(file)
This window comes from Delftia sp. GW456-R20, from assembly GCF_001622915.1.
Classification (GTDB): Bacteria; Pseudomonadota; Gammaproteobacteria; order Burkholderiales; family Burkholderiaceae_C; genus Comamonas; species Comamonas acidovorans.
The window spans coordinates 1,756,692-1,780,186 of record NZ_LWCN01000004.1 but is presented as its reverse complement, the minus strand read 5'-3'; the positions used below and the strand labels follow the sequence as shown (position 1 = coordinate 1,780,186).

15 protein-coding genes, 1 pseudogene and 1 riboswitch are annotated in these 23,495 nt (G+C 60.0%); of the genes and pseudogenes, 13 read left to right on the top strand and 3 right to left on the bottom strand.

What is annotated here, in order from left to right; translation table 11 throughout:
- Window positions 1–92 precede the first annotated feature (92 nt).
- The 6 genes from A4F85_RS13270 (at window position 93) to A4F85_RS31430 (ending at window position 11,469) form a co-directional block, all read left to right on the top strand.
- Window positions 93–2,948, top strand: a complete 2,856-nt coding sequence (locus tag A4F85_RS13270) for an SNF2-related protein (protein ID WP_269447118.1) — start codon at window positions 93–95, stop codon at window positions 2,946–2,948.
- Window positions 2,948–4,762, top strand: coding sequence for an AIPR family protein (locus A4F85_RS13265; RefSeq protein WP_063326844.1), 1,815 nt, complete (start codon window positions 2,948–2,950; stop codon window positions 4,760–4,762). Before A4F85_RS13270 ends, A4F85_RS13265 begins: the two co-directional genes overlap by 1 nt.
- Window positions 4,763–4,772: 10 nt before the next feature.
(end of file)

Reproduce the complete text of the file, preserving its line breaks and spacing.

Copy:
This window comes from Delftia sp. GW456-R20, from assembly GCF_001622915.1.
Classification (GTDB): Bacteria; Pseudomonadota; Gammaproteobacteria; order Burkholderiales; family Burkholderiaceae_C; genus Comamonas; species Comamonas acidovorans.
The window spans coordinates 1,756,692-1,780,186 of record NZ_LWCN01000004.1 but is presented as its reverse complement, the minus strand read 5'-3'; the positions used below and the strand labels follow the sequence as shown (position 1 = coordinate 1,780,186).

15 protein-coding genes, 1 pseudogene and 1 riboswitch are annotated in these 23,495 nt (G+C 60.0%); of the genes and pseudogenes, 13 read left to right on the top strand and 3 right to left on the bottom strand.

What is annotated here, in order from left to right; translation table 11 throughout:
- Window positions 1–92 precede the first annotated feature (92 nt).
- The 6 genes from A4F85_RS13270 (at window position 93) to A4F85_RS31430 (ending at window position 11,469) form a co-directional block, all read left to right on the top strand.
- Window positions 93–2,948, top strand: a complete 2,856-nt coding sequence (locus tag A4F85_RS13270) for an SNF2-related protein (protein ID WP_269447118.1) — start codon at window positions 93–95, stop codon at window positions 2,946–2,948.
- Window positions 2,948–4,762, top strand: coding sequence for an AIPR family protein (locus A4F85_RS13265; RefSeq protein WP_063326844.1), 1,815 nt, complete (start codon window positions 2,948–2,950; stop codon window positions 4,760–4,762). Before A4F85_RS13270 ends, A4F85_RS13265 begins: the two co-directional genes overlap by 1 nt.
- Window positions 4,763–4,772: 10 nt before the next feature.